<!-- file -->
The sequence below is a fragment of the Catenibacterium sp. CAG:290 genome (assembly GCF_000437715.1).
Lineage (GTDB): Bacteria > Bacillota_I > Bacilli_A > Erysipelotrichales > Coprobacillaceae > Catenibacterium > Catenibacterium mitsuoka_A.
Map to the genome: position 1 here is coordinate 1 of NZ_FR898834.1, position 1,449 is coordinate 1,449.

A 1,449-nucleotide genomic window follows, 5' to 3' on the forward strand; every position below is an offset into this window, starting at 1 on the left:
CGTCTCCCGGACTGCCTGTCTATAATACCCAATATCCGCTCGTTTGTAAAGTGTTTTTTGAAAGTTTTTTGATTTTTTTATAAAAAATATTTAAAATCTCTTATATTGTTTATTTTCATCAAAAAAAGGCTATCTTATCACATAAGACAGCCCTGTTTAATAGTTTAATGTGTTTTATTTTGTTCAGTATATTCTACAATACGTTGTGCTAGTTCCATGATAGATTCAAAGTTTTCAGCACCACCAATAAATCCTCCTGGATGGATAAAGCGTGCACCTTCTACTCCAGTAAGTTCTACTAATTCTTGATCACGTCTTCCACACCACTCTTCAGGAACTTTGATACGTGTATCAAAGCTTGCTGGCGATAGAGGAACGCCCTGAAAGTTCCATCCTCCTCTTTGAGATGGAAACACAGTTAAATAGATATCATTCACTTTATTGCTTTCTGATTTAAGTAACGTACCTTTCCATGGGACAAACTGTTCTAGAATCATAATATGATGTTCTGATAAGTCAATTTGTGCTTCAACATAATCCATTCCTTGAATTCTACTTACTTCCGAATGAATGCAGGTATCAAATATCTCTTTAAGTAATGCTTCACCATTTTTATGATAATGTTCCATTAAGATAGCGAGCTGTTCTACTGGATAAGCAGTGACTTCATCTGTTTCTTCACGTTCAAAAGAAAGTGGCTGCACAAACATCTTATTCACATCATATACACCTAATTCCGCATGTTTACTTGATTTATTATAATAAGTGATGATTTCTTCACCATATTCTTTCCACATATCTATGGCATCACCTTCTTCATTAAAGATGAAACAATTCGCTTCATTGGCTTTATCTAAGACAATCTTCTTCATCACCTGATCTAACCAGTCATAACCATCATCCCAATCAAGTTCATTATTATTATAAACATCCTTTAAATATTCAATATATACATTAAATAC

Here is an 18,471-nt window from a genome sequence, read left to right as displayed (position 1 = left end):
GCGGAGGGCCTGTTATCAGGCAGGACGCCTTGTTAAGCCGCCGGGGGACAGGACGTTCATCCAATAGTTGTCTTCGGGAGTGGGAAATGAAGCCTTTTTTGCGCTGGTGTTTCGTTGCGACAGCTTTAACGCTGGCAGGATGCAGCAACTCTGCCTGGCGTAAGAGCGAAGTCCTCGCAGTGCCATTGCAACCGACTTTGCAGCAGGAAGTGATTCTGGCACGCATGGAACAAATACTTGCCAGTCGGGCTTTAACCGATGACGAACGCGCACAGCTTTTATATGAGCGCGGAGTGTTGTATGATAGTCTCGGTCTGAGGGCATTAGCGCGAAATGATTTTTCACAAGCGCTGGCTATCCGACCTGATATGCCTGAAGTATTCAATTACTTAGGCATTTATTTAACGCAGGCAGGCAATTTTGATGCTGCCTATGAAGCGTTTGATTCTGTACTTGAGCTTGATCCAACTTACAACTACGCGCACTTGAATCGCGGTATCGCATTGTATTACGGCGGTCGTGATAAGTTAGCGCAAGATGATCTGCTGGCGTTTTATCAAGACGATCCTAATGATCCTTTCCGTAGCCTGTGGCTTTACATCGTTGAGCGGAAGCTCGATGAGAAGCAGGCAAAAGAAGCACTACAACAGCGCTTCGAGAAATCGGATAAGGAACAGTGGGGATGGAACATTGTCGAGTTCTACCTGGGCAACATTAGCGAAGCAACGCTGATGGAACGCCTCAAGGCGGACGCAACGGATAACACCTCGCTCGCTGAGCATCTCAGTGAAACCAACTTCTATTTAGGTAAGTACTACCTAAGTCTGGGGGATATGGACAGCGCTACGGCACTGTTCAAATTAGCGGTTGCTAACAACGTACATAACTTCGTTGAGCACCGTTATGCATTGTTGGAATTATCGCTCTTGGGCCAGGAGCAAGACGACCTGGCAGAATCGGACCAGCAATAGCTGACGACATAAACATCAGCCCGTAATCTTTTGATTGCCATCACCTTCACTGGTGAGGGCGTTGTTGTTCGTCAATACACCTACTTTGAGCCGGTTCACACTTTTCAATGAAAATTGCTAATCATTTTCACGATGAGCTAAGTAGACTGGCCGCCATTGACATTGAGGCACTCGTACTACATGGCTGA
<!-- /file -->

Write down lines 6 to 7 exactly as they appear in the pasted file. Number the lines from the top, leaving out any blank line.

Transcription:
Here is an 18,471-nt window from a genome sequence, read left to right as displayed (position 1 = left end):
GCGGAGGGCCTGTTATCAGGCAGGACGCCTTGTTAAGCCGCCGGGGGACAGGACGTTCATCCAATAGTTGTCTTCGGGAGTGGGAAATGAAGCCTTTTTTGCGCTGGTGTTTCGTTGCGACAGCTTTAACGCTGGCAGGATGCAGCAACTCTGCCTGGCGTAAGAGCGAAGTCCTCGCAGTGCCATTGCAACCGACTTTGCAGCAGGAAGTGATTCTGGCACGCATGGAACAAATACTTGCCAGTCGGGCTTTAACCGATGACGAACGCGCACAGCTTTTATATGAGCGCGGAGTGTTGTATGATAGTCTCGGTCTGAGGGCATTAGCGCGAAATGATTTTTCACAAGCGCTGGCTATCCGACCTGATATGCCTGAAGTATTCAATTACTTAGGCATTTATTTAACGCAGGCAGGCAATTTTGATGCTGCCTATGAAGCGTTTGATTCTGTACTTGAGCTTGATCCAACTTACAACTACGCGCACTTGAATCGCGGTATCGCATTGTATTACGGCGGTCGTGATAAGTTAGCGCAAGATGATCTGCTGGCGTTTTATCAAGACGATCCTAATGATCCTTTCCGTAGCCTGTGGCTTTACATCGTTGAGCGGAAGCTCGATGAGAAGCAGGCAAAAGAAGCACTACAACAGCGCTTCGAGAAATCGGATAAGGAACAGTGGGGATGGAACATTGTCGAGTTCTACCTGGGCAACATTAGCGAAGCAACGCTGATGGAACGCCTCAAGGCGGACGCAACGGATAACACCTCGCTCGCTGAGCATCTCAGTGAAACCAACTTCTATTTAGGTAAGTACTACCTAAGTCTGGGGGATATGGACAGCGCTACGGCACTGTTCAAATTAGCGGTTGCTAACAACGTACATAACTTCGTTGAGCACCGTTATGCATTGTTGGAATTATCGCTCTTGGGCCAGGAGCAAGACGACCTGGCAGAATCGGACCAGCAATAGCTGACGACATAAACATCAGCCCGTAATCTTTTGATTGCCATCACCTTCACTGGTGAGGGCGTTGTTGTTCGTCAATACACCTACTTTGAGCCGGTTCACACTTTTCAATGAAAATTGCTAATCATTTTCACGATGAGCTAAGTAGACTGGCCGCCATTGACATTGAGGCACTCGTACTACATGGCTGA